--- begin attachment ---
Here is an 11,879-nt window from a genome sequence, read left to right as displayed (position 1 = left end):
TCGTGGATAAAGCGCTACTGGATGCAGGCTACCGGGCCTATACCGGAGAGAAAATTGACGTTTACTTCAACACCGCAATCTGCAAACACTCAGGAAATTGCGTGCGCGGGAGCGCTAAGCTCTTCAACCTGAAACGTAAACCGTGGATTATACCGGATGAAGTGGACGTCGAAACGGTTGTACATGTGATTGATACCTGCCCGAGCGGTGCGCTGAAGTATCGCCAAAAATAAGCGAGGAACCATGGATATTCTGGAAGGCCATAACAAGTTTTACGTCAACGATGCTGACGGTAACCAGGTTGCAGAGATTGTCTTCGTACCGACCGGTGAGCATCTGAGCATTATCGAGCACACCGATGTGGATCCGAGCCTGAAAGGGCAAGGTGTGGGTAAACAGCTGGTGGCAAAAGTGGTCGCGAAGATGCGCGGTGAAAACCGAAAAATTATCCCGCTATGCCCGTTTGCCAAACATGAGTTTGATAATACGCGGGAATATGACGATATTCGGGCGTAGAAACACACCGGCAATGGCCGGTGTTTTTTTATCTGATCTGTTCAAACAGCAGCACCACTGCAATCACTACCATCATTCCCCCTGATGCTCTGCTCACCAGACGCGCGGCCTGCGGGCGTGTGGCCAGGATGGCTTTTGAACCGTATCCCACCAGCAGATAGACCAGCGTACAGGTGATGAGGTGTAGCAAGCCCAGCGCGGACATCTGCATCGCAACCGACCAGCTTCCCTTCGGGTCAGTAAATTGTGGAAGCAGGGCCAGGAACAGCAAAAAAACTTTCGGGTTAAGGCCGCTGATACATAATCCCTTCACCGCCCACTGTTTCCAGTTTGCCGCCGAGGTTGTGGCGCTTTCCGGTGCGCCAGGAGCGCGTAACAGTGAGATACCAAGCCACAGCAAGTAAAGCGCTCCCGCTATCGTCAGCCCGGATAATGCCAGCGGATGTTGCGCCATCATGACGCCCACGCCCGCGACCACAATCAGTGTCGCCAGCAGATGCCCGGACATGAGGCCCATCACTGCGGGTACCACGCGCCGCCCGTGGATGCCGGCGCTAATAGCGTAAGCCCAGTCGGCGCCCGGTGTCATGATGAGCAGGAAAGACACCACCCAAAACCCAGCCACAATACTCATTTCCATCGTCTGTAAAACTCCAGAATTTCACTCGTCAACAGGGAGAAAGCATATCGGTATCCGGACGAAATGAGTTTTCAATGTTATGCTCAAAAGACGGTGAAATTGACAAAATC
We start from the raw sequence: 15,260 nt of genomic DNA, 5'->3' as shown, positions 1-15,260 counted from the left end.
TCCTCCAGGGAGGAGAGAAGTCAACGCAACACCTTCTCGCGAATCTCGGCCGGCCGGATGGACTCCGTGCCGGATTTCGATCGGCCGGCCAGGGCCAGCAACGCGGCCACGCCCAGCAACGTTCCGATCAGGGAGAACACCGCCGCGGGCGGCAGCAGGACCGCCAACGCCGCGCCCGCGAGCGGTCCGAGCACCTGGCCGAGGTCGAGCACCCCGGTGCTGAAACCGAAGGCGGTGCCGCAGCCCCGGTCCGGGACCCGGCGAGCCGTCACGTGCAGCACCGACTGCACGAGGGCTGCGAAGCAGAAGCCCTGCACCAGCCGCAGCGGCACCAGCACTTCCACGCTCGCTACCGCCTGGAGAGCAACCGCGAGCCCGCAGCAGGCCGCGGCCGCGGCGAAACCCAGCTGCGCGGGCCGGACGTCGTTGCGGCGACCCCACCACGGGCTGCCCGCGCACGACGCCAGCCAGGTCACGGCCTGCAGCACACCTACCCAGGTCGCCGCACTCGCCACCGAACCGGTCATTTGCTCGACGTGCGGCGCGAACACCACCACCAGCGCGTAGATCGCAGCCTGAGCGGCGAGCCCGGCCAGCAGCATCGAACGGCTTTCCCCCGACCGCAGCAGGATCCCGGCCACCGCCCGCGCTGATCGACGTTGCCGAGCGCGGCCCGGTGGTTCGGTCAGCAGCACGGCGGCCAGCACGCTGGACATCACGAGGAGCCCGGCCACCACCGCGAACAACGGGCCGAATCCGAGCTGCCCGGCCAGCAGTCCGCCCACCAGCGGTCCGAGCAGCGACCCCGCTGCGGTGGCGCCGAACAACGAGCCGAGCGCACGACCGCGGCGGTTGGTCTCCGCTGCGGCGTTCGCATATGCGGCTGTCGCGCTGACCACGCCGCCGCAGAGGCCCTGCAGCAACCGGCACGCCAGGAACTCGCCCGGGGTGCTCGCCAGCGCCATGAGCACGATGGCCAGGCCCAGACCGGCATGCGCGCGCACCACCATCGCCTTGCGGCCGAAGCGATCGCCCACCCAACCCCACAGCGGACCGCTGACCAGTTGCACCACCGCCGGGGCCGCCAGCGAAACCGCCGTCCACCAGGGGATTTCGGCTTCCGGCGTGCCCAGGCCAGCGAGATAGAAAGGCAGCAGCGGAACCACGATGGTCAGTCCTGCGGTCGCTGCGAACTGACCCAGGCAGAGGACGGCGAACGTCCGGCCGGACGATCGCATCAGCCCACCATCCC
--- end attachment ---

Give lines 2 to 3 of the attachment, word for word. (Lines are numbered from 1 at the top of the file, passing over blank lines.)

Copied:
TCGTGGATAAAGCGCTACTGGATGCAGGCTACCGGGCCTATACCGGAGAGAAAATTGACGTTTACTTCAACACCGCAATCTGCAAACACTCAGGAAATTGCGTGCGCGGGAGCGCTAAGCTCTTCAACCTGAAACGTAAACCGTGGATTATACCGGATGAAGTGGACGTCGAAACGGTTGTACATGTGATTGATACCTGCCCGAGCGGTGCGCTGAAGTATCGCCAAAAATAAGCGAGGAACCATGGATATTCTGGAAGGCCATAACAAGTTTTACGTCAACGATGCTGACGGTAACCAGGTTGCAGAGATTGTCTTCGTACCGACCGGTGAGCATCTGAGCATTATCGAGCACACCGATGTGGATCCGAGCCTGAAAGGGCAAGGTGTGGGTAAACAGCTGGTGGCAAAAGTGGTCGCGAAGATGCGCGGTGAAAACCGAAAAATTATCCCGCTATGCCCGTTTGCCAAACATGAGTTTGATAATACGCGGGAATATGACGATATTCGGGCGTAGAAACACACCGGCAATGGCCGGTGTTTTTTTATCTGATCTGTTCAAACAGCAGCACCACTGCAATCACTACCATCATTCCCCCTGATGCTCTGCTCACCAGACGCGCGGCCTGCGGGCGTGTGGCCAGGATGGCTTTTGAACCGTATCCCACCAGCAGATAGACCAGCGTACAGGTGATGAGGTGTAGCAAGCCCAGCGCGGACATCTGCATCGCAACCGACCAGCTTCCCTTCGGGTCAGTAAATTGTGGAAGCAGGGCCAGGAACAGCAAAAAAACTTTCGGGTTAAGGCCGCTGATACATAATCCCTTCACCGCCCACTGTTTCCAGTTTGCCGCCGAGGTTGTGGCGCTTTCCGGTGCGCCAGGAGCGCGTAACAGTGAGATACCAAGCCACAGCAAGTAAAGCGCTCCCGCTATCGTCAGCCCGGATAATGCCAGCGGATGTTGCGCCATCATGACGCCCACGCCCGCGACCACAATCAGTGTCGCCAGCAGATGCCCGGACATGAGGCCCATCACTGCGGGTACCACGCGCCGCCCGTGGATGCCGGCGCTAATAGCGTAAGCCCAGTCGGCGCCCGGTGTCATGATGAGCAGGAAAGACACCACCCAAAACCCAGCCACAATACTCATTTCCATCGTCTGTAAAACTCCAGAATTTCACTCGTCAACAGGGAGAAAGCATATCGGTATCCGGACGAAATGAGTTTTCAATGTTATGCTCAAAAGACGGTGAAATTGACAAAATC
We start from the raw sequence: 15,260 nt of genomic DNA, 5'->3' as shown, positions 1-15,260 counted from the left end.